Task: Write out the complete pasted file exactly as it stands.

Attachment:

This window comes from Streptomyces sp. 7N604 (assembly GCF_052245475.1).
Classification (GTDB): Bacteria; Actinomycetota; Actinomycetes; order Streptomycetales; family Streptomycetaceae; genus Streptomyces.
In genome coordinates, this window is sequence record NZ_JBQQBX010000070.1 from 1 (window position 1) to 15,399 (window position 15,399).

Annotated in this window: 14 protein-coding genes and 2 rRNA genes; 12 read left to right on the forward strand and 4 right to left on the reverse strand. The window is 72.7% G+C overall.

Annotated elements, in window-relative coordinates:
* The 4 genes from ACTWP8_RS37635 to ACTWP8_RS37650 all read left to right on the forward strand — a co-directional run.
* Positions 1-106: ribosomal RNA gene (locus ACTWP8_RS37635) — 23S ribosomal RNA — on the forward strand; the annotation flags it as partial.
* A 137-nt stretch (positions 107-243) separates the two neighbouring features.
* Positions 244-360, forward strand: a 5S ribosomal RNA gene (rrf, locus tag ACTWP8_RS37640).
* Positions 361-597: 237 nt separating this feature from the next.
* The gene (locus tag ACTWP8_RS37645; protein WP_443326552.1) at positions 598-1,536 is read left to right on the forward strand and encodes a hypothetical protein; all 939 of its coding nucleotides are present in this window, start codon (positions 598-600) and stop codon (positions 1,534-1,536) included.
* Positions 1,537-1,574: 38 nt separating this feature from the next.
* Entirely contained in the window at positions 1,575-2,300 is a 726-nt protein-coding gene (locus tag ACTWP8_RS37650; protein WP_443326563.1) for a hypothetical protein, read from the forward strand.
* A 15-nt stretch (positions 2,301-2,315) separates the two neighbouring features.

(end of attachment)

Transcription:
This window comes from Streptomyces sp. 7N604 (assembly GCF_052245475.1).
Classification (GTDB): Bacteria; Actinomycetota; Actinomycetes; order Streptomycetales; family Streptomycetaceae; genus Streptomyces.
In genome coordinates, this window is sequence record NZ_JBQQBX010000070.1 from 1 (window position 1) to 15,399 (window position 15,399).

Annotated in this window: 14 protein-coding genes and 2 rRNA genes; 12 read left to right on the forward strand and 4 right to left on the reverse strand. The window is 72.7% G+C overall.

Annotated elements, in window-relative coordinates:
* The 4 genes from ACTWP8_RS37635 to ACTWP8_RS37650 all read left to right on the forward strand — a co-directional run.
* Positions 1-106: ribosomal RNA gene (locus ACTWP8_RS37635) — 23S ribosomal RNA — on the forward strand; the annotation flags it as partial.
* A 137-nt stretch (positions 107-243) separates the two neighbouring features.
* Positions 244-360, forward strand: a 5S ribosomal RNA gene (rrf, locus tag ACTWP8_RS37640).
* Positions 361-597: 237 nt separating this feature from the next.
* The gene (locus tag ACTWP8_RS37645; protein WP_443326552.1) at positions 598-1,536 is read left to right on the forward strand and encodes a hypothetical protein; all 939 of its coding nucleotides are present in this window, start codon (positions 598-600) and stop codon (positions 1,534-1,536) included.
* Positions 1,537-1,574: 38 nt separating this feature from the next.
* Entirely contained in the window at positions 1,575-2,300 is a 726-nt protein-coding gene (locus tag ACTWP8_RS37650; protein WP_443326563.1) for a hypothetical protein, read from the forward strand.
* A 15-nt stretch (positions 2,301-2,315) separates the two neighbouring features.